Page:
A comparison of agency theory and stewardship theory and how they are applied on delegation, motivation, and leadership in management.
Agency theory is created on the premise that one person authorizing another to act on their behalf does not take away the self-interests of the individuals. As such, there is a level of risk and differences in goals between the two. The person to whom authority is delegated (the agent) must maximize the principal’s investment in exchange for an incentive like a fee, salary, or what they may have agreed upon. The agency theory views the motivation to work and deliver as an external factor that has to originate from a person other than the agent. Under the circumstances of the agency theory, managers must be kept under watch and supervision to ensure they do not reduce the value of investment entrusted on them. Nevertheless, not all scholars believe in that school of thought. Stewardship theory is an alternative philosophy based on the premise that most managers are highly responsible for the assets left under their watch, and require no supervision to do the right thing.
In agreeing with the stewardship theory, managers possess an intrinsic motivation that makes them perform their duties diligently. At the time one becomes a manager; the individual possesses great potential to lead, and could be an investor in their own right. As such, aligning subordinates as stewards, other than agents, helps in configuring their goals in line with those of the principles. They are intrinsically compelled to work towards achieving similar goals to their principles, because they figure themselves out as future principals. Through the stewardship theory, managers are modelled as better leaders than they configured in the agency theory. Stewardship theory is adopted to inculcate a culture of intrinsic motivation, which entrusts assets on managers like they won them. The feeling of appreciation that they get from this arrangement drives them to perform better in their roles.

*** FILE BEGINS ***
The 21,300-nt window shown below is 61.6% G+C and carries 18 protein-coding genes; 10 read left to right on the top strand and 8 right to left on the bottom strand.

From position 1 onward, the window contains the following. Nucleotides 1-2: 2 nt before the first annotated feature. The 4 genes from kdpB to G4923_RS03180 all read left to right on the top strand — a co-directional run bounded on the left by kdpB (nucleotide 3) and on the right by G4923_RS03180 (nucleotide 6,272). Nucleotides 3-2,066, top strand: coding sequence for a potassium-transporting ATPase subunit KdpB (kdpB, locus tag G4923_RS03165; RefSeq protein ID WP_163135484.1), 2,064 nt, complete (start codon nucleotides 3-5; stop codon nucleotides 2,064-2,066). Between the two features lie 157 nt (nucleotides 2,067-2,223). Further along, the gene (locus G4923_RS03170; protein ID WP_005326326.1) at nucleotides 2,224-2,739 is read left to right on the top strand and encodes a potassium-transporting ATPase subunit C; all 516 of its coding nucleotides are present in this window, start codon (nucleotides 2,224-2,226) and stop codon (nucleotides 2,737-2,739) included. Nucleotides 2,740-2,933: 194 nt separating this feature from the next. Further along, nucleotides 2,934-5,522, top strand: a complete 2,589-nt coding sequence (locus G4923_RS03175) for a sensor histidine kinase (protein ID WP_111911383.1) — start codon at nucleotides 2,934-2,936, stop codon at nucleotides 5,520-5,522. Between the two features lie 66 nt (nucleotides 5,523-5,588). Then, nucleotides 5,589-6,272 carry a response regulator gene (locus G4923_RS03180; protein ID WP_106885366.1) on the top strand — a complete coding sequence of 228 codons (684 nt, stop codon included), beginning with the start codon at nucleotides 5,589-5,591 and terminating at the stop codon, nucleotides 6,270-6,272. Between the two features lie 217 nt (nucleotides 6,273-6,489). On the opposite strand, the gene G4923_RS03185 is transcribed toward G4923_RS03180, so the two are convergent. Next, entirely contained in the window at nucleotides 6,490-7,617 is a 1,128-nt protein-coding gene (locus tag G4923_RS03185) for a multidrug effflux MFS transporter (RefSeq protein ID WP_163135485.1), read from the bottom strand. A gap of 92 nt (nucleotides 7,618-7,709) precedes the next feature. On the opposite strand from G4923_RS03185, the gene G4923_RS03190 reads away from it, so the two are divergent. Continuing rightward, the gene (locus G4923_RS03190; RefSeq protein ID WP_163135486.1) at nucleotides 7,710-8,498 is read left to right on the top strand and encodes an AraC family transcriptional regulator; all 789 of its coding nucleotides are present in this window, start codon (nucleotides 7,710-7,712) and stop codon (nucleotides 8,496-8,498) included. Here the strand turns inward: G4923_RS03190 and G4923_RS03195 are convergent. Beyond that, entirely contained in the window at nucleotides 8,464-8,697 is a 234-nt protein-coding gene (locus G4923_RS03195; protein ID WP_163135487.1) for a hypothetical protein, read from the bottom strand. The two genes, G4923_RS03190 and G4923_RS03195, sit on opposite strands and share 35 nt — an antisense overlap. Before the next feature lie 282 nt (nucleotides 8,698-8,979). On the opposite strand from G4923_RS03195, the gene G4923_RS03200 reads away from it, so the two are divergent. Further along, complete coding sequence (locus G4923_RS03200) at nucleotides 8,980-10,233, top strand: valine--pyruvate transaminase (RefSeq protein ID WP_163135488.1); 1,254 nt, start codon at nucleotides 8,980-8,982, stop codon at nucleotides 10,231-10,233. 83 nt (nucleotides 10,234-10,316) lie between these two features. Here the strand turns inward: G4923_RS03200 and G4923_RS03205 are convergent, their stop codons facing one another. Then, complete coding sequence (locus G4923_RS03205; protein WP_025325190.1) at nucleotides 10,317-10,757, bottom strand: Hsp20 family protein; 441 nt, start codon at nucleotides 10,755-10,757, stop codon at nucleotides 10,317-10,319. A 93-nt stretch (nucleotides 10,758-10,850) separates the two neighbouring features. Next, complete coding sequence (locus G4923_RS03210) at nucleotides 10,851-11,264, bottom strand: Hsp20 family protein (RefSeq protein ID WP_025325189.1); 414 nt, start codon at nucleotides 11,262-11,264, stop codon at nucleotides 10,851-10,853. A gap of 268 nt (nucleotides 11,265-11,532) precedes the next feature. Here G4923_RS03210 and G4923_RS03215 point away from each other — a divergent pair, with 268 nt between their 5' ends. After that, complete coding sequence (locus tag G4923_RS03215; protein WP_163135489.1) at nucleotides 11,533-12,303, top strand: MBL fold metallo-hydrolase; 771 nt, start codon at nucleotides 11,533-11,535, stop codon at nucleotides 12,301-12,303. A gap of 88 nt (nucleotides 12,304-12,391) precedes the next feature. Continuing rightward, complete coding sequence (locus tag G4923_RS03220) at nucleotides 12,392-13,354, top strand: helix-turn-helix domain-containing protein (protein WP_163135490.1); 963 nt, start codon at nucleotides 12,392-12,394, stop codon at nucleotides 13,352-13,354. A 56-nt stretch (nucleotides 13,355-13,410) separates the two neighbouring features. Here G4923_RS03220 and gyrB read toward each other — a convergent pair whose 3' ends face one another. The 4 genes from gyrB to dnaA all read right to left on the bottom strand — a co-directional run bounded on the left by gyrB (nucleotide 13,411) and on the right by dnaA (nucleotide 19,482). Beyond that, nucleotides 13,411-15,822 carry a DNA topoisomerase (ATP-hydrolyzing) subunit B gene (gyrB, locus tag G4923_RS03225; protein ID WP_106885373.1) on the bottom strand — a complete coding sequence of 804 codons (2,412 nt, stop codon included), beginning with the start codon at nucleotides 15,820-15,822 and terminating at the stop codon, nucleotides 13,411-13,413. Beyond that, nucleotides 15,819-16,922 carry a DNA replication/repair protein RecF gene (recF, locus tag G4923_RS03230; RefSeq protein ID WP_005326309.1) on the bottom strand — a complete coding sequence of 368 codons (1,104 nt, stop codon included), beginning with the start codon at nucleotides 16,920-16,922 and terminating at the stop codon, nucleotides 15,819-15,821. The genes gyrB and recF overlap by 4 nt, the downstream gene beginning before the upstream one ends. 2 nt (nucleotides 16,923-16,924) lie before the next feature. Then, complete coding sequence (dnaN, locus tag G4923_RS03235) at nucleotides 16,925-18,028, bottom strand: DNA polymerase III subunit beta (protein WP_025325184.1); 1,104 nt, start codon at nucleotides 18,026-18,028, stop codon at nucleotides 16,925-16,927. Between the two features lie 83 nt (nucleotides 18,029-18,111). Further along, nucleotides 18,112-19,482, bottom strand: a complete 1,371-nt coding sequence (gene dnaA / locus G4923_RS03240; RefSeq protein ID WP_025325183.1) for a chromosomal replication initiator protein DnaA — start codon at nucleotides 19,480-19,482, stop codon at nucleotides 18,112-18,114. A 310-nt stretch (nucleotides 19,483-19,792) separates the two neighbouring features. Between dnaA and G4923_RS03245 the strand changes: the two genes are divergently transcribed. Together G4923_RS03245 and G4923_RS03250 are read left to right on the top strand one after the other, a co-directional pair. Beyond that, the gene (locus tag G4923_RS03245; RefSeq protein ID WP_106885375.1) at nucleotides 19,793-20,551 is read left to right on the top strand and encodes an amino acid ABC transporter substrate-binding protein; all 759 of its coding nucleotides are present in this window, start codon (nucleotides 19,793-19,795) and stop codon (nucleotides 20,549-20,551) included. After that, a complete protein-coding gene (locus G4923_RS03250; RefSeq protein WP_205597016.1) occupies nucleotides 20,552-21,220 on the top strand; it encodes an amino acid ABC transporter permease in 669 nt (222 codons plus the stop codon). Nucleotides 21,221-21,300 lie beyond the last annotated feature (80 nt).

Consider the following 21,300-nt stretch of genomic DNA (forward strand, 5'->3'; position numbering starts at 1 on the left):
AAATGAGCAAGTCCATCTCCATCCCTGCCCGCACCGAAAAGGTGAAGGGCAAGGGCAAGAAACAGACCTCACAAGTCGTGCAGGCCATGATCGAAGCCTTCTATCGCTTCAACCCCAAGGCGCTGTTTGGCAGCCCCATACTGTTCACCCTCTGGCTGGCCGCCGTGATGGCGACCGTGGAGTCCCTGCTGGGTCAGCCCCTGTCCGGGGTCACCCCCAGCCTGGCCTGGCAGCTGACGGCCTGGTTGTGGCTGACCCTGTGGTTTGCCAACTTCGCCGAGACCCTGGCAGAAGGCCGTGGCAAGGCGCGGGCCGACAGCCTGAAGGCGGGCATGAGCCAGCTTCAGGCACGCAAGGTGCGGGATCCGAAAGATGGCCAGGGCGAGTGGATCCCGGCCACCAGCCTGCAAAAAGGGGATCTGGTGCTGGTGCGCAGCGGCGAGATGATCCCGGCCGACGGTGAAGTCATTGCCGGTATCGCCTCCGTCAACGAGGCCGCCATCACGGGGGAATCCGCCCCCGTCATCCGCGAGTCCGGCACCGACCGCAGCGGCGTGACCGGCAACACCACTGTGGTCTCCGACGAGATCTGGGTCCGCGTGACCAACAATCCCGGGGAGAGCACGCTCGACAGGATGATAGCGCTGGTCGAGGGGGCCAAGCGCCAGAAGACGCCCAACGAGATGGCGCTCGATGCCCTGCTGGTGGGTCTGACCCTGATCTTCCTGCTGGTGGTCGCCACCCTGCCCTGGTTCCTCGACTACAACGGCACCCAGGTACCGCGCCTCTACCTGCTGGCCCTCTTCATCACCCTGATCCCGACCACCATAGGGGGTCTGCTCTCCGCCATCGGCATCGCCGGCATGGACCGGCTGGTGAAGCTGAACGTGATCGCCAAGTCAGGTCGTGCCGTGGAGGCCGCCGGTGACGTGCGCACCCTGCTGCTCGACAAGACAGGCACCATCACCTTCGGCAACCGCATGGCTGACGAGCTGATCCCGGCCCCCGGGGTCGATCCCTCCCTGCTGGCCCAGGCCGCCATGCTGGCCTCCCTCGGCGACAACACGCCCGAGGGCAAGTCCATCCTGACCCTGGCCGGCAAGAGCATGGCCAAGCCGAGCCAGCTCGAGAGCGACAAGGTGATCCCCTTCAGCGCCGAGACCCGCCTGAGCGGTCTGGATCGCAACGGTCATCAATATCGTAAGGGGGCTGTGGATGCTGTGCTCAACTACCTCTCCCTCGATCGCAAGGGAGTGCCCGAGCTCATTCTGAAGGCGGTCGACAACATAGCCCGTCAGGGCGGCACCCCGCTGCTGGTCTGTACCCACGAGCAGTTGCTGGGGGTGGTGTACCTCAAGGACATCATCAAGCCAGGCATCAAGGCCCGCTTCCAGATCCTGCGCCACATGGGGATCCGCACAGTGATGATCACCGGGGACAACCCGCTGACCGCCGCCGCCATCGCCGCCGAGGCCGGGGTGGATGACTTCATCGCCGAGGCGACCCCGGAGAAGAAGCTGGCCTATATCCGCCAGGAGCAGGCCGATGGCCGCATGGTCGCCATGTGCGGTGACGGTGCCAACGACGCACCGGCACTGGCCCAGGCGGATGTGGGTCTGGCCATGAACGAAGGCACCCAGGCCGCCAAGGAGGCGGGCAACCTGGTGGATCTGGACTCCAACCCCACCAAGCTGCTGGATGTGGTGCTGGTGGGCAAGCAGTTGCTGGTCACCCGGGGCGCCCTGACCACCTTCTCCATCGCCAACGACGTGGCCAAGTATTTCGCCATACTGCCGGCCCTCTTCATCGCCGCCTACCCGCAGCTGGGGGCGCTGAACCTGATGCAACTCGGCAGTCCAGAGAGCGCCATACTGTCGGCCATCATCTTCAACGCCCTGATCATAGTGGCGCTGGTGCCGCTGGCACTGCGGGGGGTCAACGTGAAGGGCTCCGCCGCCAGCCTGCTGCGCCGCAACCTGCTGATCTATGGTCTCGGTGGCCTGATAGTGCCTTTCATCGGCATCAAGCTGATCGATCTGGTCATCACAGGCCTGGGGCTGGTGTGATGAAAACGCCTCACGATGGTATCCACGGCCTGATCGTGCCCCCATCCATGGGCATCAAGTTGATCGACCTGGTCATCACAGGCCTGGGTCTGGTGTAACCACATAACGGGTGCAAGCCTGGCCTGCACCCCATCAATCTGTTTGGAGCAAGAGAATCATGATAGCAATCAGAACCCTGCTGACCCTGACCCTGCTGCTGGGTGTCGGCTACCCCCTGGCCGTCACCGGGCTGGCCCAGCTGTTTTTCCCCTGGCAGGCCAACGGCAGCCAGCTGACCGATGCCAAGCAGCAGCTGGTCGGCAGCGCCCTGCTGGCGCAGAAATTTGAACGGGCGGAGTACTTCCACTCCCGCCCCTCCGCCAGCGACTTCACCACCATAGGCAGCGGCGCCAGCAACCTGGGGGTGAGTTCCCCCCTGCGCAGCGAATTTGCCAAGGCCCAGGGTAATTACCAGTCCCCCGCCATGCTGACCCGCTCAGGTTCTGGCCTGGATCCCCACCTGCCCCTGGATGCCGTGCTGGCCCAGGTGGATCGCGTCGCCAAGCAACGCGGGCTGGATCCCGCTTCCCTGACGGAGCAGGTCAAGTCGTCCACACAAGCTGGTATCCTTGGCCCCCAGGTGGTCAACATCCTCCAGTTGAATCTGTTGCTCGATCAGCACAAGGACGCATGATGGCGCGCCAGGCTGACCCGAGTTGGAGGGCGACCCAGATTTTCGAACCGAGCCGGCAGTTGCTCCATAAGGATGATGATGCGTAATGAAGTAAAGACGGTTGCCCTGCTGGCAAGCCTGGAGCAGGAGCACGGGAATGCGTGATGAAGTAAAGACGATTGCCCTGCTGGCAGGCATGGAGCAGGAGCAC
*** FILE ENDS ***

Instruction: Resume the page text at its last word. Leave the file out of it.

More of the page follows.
The criticism of agency theory is merited; even though there is not a single theory without its flaws and weaknesses. Each of the theories has a stretch limit that they cannot go beyond. Importantly, management should be in a position to integrate the positives of both agency and stewardship theories. In the criticism of the agency theory, agent managers who conduct employee appraisals are more likely to realize negative outcomes in the firm performance. Therefore, one would rather be using the stewardship theory in firm management than the agency theory.
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